ARTS & ENTERTAINMENT
Kevin Smith on sex and Ben Affleck
By Shannon Proudfoot
Gazette file photo
JAY AND SILENT BOB CREATE SOME SORT OF MISCHIEF. Kevin Smith is well-renowned
for his series of movies that feature his silent self and his pot-smoking
TORONTO — About halfway through Kevin Smith’s marathon question-and-answer
session at Roy Thompson Hall, a chubby fan with greasy hair stepped up to an
audience microphone, and began, “From one fat nerd to another... ” Smith
paused a long moment before hollering, “Wait a minute — you think
I’m a fat nerd?!” — eliciting roars of laughter from the
So goes an evening with Smith, director of cult favourite films like Mallrats,
Chasing Amy and Dogma. Dubbed “Kevin Smith Speaks Out,” the event
was sponsored by Ryerson University’s Student Administrative Council,
and the normally sedate venue that houses the Toronto Symphony Orchestra was
packed with raucous students.
Smith strolled onstage — sporting a trench coat, baggy shorts and checkered
Vans running shoes — after an introduction by Pat Mastroianni and Stefan
Brogren, former stars of Degrassi Junior High.
The director recalled his obsession with the 1980s Canadian show; as soon
as his first independent film Clerks earned money, he immediately called Scholastic
and forced a confused receptionist to sell him the complete Degrassi video
series intended for loan to high schools.
Of course, Smith’s brilliant comedic storytelling is buoyed by the fact
that his friends include Ben Affleck, Jennifer Lopez, Jason Lee and Jason Mewes,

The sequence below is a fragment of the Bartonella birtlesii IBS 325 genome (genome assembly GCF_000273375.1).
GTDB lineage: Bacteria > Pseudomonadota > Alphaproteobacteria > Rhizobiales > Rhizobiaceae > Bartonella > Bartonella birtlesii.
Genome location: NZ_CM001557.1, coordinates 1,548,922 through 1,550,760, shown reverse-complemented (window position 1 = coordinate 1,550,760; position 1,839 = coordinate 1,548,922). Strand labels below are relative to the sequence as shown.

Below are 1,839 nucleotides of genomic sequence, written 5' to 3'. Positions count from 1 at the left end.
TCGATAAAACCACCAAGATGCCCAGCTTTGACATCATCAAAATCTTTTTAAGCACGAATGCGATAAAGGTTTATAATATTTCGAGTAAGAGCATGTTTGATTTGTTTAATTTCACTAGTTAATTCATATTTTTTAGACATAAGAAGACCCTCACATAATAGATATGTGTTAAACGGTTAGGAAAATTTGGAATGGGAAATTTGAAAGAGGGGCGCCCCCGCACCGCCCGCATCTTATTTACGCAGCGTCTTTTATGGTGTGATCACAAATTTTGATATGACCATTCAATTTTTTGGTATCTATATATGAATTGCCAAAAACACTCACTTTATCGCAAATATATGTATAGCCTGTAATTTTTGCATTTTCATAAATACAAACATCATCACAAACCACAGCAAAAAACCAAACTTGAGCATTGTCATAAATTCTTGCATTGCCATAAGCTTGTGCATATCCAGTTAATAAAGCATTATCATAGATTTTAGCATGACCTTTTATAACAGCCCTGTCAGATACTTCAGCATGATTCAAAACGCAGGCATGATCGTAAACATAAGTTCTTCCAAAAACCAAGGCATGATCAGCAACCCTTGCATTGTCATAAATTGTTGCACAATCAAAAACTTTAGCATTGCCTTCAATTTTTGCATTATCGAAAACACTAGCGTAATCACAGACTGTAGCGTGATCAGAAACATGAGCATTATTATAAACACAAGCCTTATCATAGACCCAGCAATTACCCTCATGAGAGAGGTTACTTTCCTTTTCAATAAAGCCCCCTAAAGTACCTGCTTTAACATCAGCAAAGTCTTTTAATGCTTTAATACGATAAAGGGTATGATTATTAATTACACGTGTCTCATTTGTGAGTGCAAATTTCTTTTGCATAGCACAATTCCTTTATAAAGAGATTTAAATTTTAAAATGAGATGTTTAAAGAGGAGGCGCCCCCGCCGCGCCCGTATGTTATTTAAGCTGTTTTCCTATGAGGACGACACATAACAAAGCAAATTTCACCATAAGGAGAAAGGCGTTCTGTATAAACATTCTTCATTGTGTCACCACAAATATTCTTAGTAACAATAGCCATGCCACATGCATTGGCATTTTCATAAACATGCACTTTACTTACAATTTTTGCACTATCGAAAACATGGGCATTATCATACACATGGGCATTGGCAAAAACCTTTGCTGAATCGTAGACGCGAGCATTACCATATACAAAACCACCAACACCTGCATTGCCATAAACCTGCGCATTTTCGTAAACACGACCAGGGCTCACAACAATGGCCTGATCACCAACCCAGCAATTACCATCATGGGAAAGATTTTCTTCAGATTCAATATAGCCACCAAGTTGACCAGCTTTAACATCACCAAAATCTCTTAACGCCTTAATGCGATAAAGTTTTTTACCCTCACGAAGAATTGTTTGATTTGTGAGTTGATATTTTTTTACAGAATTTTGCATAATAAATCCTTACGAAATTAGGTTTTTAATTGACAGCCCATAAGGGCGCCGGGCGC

who plays mouthy sidekick Jay to Smith’s onscreen alter-ego Silent Bob.
Smith defended his choice to cast Affleck and Lopez together in Jersey Girl — which
opens tomorrow — despite evidence (in the form of Gigli) that the pair
are akin to a war crime when onscreen together. He maintained that Affleck’s
love for Lopez at the time improved his performance, explaining, “He
didn’t have to act at all. And trust me, the less you need Affleck to
act, the better off you are.”
Not only was he candid about his friends’ romantic lives, but Smith
spoke about his own, too. He described his arousal while doing a Playboy shoot — featuring
his wife Jennifer scantily-clad in the arms of a mock Superman — for
the magazine’s 50th anniversary. And then he mentioned his wife’s
refusal to have sex in a supply closet on set.
Smith had the audience in hysterics with a story about being overcome with
emotion watching the trailer for Seabiscuit, when his wife walked in on him
sobbing. Imitating his wife, Smith gave a sad, disgusted shake of the head,
and muttered, “I can’t believe I let you stick your cock in me!”
Amazingly generous with his time, Smith spoke for almost four hours before
organizers forced him to stop answering questions so they could avoid paying
overtime for the venue. The Q-and-A format allowed the audience to direct the
evening, but became annoying when several aspiring young filmmakers took the
mic to shill for their projects or unique ability to understand Smith’s
The director deserves praise for being kind, if sarcastic, to everyone, but
much of the audience wished he would just tell the precocious ones to tone
it down a notch so we could hear more of his hilariously brilliant commentary.